As fantasy football players, we always need to analyze the level of risk with any given player. Before we draft, we determine which players are safe and which are risky. Some players carry injury, workload or situational risk. Last year Todd Gurley was a popular No.1 overall pick, despite his poor team and situation. Sammy Watkins was taken as a WR2, disregarding the injury risk that he always carries. In 2017, there are risky players in every round of the draft. Below we analyze five players who are the biggest risks in your 2017 fantasy football drafts.
Five Risky Draft Picks
Sammy Watkins, WR, Rams
Sammy Watkins has proven to have NFL talent. After all, he was selected ahead of both Odell Beckham Jr. and Mike Evans back in 2014. But Watkins has two things seriously working against him as a fantasy producer.
First of all, he is a constant injury risk. Over the last three seasons, he has racked up all kinds of injuries. He missed three games in 2015 and eight in 2016. After missing the final eight games of 2016 Watkins received a second foot surgery, so there is hope that the foot injury is behind him. However, it is impossible to know and he has had other injuries as well.
The bigger question mark for Watkins owners is his recent move to the L.A. Rams. Watkins leaves a situation where Tyrod Taylor was a great deep ball thrower and targeted Watkins more than any other receiver. And while Watkins remains the best wideout on the team, his quarterback is now second- year signal caller Jared Goff. Goff is still incredibly young and struggled mightily in his first year. The Rams also plan on continuing to feed running back Todd Gurley, making Watkins opportunity limited. For a fourth round pick, Watkins lacks a talented quarterback, a large number of targets and health certainty.
Leonard Fournette, RB, Jaguars
The fourth overall pick in the 2017 NFL Draft is guaranteed the team workload. No team is drafting a running back that high and not giving him the work. However, Fournette is risky at his ADP for two reasons.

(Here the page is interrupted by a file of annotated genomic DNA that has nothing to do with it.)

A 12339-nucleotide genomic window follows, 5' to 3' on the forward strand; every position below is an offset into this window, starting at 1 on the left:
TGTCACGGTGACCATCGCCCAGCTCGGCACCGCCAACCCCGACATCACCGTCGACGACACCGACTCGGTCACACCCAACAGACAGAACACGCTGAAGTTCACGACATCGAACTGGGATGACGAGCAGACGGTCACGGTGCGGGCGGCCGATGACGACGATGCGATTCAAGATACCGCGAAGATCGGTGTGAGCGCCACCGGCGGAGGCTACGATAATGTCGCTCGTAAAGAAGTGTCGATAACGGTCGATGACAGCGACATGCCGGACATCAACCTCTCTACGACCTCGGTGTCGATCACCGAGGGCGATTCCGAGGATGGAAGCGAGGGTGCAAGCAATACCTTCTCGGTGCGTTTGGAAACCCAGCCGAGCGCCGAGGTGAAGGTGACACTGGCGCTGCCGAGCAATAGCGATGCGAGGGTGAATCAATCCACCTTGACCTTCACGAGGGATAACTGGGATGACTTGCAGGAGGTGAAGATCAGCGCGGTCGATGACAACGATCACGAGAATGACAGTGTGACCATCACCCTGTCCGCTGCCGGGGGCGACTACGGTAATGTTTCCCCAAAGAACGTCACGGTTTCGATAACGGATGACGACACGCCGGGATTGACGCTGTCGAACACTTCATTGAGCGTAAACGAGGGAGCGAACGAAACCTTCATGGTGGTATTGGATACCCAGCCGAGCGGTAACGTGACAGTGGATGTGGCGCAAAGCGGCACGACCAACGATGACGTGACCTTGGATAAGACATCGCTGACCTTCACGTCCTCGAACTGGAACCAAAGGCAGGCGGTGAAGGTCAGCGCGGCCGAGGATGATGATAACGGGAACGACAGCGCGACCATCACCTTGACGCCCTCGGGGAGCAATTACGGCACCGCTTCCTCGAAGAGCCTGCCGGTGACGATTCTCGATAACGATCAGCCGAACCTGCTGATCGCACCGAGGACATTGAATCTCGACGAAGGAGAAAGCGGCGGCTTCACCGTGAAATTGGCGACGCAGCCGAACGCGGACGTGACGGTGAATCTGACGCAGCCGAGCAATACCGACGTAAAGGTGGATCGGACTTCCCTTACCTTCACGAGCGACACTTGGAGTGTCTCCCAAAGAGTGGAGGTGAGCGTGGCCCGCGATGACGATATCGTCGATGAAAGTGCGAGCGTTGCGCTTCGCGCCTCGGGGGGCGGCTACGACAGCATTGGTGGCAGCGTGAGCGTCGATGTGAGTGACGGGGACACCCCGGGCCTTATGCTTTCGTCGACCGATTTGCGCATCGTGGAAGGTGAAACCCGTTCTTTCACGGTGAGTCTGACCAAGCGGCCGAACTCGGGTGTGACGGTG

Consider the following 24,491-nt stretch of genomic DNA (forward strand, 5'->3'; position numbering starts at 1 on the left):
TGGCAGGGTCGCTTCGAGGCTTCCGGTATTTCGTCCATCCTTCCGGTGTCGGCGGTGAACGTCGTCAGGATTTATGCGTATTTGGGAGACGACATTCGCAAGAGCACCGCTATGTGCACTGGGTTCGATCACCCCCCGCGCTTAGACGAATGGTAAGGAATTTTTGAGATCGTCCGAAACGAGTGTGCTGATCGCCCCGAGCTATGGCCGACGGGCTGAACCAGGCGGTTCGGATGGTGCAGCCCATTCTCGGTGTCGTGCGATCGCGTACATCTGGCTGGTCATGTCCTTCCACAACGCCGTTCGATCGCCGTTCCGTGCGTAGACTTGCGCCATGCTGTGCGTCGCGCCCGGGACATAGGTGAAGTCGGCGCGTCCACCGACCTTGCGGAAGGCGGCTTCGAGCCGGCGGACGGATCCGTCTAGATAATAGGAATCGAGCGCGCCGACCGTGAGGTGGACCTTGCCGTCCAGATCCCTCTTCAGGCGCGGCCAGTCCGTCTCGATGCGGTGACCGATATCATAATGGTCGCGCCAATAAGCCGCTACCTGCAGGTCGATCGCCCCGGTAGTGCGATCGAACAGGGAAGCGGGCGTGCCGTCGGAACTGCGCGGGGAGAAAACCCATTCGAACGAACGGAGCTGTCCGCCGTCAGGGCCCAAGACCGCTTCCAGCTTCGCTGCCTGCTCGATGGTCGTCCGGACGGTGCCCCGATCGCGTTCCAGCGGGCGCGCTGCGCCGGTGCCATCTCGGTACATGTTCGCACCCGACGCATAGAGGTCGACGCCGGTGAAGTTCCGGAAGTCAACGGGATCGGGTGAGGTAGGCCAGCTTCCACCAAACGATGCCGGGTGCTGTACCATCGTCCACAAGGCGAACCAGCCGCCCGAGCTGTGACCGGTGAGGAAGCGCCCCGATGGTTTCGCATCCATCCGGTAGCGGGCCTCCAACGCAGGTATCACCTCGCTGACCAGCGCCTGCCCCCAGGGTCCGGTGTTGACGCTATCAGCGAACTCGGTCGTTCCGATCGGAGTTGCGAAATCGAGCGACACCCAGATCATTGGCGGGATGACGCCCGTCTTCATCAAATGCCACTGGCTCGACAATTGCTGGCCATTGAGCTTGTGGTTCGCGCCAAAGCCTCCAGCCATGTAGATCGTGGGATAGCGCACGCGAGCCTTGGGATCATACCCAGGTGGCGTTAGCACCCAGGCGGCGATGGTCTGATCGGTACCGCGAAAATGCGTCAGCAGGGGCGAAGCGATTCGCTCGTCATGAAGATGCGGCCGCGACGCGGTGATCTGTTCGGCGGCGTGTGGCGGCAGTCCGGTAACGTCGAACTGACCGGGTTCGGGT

Number one, will the team stay in enough games to give him sufficient carries? Last season the Jaguars went 3-13 and had one of the worst defenses in the league. If they are unable to stay competitive, then it won’t matter how much they would like to be able to run the ball because they won’t be able to.
The second question is whether he will be effective or not. Fournette has the talent. But the team was unable to run the ball last season and the poor quarterback situation does not help matters. Last season Chris Ivory and T.J. Yeldon ran for just 904 yards on 247 carries. Which is just over 3.6 yards per carry. If they can improve on this with Fournette, then great. But if Blake Bortles again struggles to keep defenses at bay, the box may be loaded up against Fournette all season.
Rob Gronkowski, TE, Patriots
Rob Gronkowski is undoubtedly the number one tight end in fantasy football. This means using a second or third round pick on him in most leagues. However, the target hog is also a bit risky. Gronkowski has missed 22 games over the past five seasons, including ones that are taking a toll. Gronk missed the last eight games in 2016 and had his third back surgery this offseason. While he seems to be healthy, there is no telling if his back will hold up for another full season.
Gronkowski has been the No. 1 fantasy tight end in each season that he has played at least 11 games. So if you can accept him missing games, then go for it. However, him missing at least a couple games seems like a lock, and missing more than a couple is a real possibility. A second or third round pick is a high price for any tight end, let alone one who hasn’t played 16 games since 2011.
DeAndre Hopkins, WR, Texans
‘Nuk’ is absolutely a WR1 talent. But his situation is unlikely to lead him to a WR1 finish in 2017. After an explosion in 2015, Hopkins saw all of his number decrease in 2016. The issue with Hopkins is the talent under center in Houston and the team’s offensive strategy. The Texans were 28th in scoring in 2016, and continue to be a run- first, defensive squad. The Texans were No. 29 in the league in yards last season and No. 32 in yards per attempt. With rookie Deshaun Watson and the average Tom Savage under center, this doesn’t look to be changing too much.
While Hopkins will continue getting the largest target share on the team, there is no telling how good or frequent those targets will be. This, in addition to the team struggling to get into the red zone. At his current third- round price, Hopkins is a risky pick that will need a dramatic increase in efficiency and quarterback play to reward his drafters.
Ben Roethlisberger, QB, Steelers
Big Ben has great targets. And the Steeler offense should be explosive with Le’Veon Bell, Antonio Brown and the returning Martavis Bryant at Roethlisberger’s disposal. However, the 35- year old who contemplated retirement after 2016 is full of red flags. For one, Ben gets hurt quite a bit. He has missed six games over the past two seasons and 15 over his last eight.
More concerning though is Big Ben’s play on the road in 2016. Last season Roethlisberger threw 9 touchdowns and 8 interceptions in his seven road games. He finished as the No. 18 quarterback last season after being drafted as a QB1. He is again being drafted as a one, going as the 12th quarterback in drafts so far. While he certainly has the potential for big games and a big season, he also has high bust- potential. Ben is getting older and hurt more often, in addition to his poor road play. And considering he has thrown for 4,000 yards just two of the last five years, he is very much a risky pick on draft day.